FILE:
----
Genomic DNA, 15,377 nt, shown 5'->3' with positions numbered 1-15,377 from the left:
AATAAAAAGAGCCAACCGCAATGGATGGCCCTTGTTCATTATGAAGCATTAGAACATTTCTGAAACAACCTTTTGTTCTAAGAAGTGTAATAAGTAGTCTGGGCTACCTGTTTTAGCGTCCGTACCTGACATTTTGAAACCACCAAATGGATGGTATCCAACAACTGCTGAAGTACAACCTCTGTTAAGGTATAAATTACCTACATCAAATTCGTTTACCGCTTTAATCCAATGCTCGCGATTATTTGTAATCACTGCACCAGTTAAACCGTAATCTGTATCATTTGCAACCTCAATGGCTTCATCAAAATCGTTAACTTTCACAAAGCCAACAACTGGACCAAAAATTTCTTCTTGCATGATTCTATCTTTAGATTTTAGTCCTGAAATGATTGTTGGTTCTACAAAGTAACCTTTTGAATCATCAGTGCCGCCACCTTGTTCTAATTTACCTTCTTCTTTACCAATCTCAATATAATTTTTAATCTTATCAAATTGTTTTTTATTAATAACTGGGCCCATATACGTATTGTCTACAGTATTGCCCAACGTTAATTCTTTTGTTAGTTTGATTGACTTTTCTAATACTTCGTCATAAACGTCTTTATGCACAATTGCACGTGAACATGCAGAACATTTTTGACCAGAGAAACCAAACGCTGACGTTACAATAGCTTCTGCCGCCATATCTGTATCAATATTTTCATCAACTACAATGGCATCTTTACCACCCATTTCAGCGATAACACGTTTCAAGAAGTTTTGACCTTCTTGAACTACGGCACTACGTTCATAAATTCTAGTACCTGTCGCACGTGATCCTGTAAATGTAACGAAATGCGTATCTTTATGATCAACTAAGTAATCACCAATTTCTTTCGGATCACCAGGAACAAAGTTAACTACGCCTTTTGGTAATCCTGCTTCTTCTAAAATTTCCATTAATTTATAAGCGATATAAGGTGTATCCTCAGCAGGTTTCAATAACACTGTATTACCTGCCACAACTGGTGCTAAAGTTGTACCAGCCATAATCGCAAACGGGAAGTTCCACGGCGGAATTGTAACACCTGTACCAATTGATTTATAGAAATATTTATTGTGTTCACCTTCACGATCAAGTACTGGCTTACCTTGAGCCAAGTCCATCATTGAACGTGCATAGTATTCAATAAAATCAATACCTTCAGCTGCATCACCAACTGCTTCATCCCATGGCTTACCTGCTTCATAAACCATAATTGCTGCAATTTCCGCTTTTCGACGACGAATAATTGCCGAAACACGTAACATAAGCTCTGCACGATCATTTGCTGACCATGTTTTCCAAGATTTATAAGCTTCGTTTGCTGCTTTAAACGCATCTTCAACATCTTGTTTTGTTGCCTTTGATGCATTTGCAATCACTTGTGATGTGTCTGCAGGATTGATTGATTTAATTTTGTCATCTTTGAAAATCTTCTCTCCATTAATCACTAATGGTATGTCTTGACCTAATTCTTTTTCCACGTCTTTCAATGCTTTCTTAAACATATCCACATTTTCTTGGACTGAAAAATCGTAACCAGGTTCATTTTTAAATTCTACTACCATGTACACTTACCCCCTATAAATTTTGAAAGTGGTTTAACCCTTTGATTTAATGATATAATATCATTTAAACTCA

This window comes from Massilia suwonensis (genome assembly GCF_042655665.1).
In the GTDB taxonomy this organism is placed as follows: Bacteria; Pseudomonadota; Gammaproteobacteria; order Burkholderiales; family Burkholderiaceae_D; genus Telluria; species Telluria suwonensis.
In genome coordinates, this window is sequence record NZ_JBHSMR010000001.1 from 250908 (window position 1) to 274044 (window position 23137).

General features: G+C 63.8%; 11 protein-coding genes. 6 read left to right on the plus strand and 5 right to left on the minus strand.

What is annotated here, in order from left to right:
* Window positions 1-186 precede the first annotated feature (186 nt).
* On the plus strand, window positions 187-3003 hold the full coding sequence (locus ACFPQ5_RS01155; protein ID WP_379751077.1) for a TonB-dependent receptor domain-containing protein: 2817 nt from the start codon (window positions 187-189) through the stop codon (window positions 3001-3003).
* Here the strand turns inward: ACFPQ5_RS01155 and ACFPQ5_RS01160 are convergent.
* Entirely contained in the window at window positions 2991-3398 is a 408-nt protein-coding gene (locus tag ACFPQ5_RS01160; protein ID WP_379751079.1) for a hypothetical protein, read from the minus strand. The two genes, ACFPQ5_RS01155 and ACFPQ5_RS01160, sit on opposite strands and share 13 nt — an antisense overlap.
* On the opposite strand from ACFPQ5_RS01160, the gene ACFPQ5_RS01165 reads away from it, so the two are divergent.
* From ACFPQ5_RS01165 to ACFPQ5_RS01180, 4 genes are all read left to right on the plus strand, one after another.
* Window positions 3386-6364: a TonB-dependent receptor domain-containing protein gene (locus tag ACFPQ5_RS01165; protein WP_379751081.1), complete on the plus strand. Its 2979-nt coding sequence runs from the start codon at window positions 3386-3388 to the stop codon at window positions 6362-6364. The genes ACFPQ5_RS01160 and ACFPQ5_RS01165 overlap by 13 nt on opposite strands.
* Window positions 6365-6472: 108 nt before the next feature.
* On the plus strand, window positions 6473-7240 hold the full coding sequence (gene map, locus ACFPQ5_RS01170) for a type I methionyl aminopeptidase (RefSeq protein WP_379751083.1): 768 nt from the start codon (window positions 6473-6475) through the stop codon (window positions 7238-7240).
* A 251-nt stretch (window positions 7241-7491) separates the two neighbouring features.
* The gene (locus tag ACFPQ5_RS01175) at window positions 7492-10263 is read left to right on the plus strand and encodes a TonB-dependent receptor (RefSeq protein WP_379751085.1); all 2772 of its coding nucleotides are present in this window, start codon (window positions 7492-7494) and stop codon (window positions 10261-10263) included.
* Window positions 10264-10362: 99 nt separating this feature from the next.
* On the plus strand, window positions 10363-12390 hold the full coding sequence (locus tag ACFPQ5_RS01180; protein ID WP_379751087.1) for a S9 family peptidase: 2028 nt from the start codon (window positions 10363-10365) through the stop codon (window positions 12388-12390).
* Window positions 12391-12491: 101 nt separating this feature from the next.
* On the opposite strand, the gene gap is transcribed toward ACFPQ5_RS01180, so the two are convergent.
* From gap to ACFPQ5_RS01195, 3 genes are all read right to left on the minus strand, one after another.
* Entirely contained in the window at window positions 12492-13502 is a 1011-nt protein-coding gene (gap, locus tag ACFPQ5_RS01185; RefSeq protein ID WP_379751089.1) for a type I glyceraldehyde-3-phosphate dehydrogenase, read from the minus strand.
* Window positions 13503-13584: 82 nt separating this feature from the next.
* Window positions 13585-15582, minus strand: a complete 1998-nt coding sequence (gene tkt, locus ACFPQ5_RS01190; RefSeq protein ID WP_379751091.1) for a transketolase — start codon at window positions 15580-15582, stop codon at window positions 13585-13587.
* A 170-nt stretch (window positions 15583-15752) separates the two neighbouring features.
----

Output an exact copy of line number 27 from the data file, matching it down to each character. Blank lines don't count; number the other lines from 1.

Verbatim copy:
* A 170-nt stretch (window positions 15583-15752) separates the two neighbouring features.